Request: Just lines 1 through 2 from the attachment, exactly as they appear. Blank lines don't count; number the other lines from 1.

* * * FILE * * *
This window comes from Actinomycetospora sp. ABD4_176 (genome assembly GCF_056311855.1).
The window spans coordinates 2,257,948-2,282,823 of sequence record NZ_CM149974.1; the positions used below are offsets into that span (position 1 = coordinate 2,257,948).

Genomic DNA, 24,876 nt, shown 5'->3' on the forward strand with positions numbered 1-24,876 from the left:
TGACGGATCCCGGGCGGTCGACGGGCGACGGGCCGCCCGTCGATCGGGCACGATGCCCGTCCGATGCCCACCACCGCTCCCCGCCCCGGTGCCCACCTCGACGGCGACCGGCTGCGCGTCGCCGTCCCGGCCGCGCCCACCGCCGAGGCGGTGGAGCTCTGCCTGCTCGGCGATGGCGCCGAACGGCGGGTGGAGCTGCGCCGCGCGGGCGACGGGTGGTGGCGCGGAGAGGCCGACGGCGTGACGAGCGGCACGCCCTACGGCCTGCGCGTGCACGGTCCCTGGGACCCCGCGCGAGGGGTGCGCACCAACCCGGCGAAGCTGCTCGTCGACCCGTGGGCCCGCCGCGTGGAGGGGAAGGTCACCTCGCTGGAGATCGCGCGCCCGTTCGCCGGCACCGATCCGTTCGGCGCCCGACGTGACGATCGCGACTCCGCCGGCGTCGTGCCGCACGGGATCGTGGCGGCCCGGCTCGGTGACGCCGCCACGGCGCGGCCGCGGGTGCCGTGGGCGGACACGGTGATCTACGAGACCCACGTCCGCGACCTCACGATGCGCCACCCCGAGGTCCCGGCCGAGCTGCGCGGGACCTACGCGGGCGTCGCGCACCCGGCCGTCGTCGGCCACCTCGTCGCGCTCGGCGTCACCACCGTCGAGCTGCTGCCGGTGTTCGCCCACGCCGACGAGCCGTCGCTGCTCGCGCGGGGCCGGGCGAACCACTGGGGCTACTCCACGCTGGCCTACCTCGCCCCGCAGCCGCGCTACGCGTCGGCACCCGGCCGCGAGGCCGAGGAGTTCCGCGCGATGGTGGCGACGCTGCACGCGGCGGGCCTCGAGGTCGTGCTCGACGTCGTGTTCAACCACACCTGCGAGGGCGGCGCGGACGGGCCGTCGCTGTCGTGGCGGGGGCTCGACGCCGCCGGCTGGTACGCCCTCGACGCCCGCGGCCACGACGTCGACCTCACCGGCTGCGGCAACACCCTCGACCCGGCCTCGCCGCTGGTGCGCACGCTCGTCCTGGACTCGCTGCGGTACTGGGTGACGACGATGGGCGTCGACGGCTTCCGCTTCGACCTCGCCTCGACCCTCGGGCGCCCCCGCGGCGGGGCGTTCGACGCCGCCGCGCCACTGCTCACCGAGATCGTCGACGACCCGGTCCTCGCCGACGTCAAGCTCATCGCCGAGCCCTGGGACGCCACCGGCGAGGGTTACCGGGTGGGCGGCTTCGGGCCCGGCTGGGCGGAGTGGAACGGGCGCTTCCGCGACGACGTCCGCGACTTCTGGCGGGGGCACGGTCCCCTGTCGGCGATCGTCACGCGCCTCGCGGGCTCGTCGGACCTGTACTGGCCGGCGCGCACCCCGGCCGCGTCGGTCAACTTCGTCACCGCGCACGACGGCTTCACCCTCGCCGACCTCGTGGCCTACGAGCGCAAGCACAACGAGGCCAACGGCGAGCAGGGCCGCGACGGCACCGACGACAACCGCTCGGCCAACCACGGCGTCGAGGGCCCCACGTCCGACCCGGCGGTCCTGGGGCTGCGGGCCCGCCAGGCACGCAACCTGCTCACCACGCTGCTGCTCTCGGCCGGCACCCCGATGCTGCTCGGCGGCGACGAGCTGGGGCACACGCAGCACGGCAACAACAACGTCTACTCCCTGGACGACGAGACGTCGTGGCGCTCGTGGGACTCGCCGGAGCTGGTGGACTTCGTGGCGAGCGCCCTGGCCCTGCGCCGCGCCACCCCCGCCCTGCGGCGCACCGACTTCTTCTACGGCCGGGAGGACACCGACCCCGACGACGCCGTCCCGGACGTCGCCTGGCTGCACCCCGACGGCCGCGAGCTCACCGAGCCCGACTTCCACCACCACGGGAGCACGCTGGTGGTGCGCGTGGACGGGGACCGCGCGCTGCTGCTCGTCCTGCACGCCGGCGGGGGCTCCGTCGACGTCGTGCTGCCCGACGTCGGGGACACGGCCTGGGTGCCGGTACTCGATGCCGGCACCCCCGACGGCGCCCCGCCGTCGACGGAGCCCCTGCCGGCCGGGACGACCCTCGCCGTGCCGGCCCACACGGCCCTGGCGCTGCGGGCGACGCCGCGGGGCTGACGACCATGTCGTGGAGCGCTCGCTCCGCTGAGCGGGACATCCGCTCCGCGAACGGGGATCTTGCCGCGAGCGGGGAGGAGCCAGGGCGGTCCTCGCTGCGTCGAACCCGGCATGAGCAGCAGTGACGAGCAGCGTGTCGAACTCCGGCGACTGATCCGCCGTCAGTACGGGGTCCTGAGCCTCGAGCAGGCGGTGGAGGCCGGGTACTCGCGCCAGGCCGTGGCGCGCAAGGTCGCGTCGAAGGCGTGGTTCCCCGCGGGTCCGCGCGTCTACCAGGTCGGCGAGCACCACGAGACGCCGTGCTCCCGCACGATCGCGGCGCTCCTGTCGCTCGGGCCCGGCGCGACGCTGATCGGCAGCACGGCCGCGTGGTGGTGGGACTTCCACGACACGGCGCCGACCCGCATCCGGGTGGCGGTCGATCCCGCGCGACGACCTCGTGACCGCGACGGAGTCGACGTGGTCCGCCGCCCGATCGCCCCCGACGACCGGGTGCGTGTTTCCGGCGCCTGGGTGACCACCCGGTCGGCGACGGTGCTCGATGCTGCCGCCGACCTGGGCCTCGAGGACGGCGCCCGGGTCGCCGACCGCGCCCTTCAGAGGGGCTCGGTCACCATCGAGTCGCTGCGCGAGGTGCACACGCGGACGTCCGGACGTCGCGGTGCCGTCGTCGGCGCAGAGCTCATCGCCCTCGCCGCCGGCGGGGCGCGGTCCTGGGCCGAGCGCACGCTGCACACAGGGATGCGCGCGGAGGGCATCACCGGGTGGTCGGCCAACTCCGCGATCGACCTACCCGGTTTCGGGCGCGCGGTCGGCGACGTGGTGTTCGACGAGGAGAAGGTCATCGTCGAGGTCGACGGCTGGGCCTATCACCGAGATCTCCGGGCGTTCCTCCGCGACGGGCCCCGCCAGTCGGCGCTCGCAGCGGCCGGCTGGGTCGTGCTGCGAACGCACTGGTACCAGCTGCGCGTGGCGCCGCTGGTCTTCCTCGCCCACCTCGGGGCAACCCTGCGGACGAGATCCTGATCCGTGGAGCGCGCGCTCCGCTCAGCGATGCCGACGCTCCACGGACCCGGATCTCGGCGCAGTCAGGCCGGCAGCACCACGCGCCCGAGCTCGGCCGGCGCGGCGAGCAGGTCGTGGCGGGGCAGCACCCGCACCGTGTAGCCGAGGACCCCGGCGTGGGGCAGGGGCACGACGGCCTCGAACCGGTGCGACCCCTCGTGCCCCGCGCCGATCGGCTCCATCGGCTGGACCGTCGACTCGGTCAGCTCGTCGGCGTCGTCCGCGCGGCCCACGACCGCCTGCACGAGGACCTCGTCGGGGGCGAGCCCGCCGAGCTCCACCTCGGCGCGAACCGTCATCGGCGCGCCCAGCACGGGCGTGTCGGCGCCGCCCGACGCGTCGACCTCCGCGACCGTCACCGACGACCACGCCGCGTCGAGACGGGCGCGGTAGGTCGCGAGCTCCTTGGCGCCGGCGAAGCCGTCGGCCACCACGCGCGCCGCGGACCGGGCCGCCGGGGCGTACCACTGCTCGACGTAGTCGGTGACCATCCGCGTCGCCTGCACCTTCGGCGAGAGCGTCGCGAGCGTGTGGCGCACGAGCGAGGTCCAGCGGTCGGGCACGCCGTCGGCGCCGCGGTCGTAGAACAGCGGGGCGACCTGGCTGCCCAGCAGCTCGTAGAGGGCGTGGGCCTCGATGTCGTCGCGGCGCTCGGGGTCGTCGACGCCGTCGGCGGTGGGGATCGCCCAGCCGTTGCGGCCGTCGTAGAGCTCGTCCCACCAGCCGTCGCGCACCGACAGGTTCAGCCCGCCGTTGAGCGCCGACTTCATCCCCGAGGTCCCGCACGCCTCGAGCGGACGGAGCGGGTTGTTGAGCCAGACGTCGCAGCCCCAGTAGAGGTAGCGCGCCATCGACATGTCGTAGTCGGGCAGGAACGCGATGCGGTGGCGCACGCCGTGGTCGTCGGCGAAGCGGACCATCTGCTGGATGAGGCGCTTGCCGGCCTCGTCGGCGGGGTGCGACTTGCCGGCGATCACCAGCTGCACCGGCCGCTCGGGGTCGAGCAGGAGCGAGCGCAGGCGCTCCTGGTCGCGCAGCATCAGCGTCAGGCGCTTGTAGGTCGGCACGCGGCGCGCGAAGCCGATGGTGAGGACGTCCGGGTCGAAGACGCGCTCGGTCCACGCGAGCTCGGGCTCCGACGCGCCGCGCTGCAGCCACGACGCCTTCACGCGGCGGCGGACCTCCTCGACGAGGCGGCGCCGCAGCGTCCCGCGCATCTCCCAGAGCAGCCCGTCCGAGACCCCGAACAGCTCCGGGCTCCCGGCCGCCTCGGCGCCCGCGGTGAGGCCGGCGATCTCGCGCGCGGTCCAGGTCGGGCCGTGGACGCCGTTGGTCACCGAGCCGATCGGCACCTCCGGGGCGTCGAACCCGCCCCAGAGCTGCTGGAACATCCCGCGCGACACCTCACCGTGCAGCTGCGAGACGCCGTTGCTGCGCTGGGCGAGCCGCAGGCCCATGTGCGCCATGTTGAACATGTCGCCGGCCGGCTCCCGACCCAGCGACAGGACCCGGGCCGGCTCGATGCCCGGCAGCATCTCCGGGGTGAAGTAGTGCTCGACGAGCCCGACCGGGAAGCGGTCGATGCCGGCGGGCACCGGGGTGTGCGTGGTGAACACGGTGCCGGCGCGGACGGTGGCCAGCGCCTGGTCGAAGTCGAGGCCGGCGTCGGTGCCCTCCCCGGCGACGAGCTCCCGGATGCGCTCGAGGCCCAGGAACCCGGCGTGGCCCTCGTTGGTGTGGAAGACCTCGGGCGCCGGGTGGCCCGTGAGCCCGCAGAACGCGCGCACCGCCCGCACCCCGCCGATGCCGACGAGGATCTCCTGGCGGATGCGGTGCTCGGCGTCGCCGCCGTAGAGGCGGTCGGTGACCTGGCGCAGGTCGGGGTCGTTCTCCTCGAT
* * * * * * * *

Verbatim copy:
This window comes from Actinomycetospora sp. ABD4_176 (genome assembly GCF_056311855.1).
The window spans coordinates 2,257,948-2,282,823 of sequence record NZ_CM149974.1; the positions used below are offsets into that span (position 1 = coordinate 2,257,948).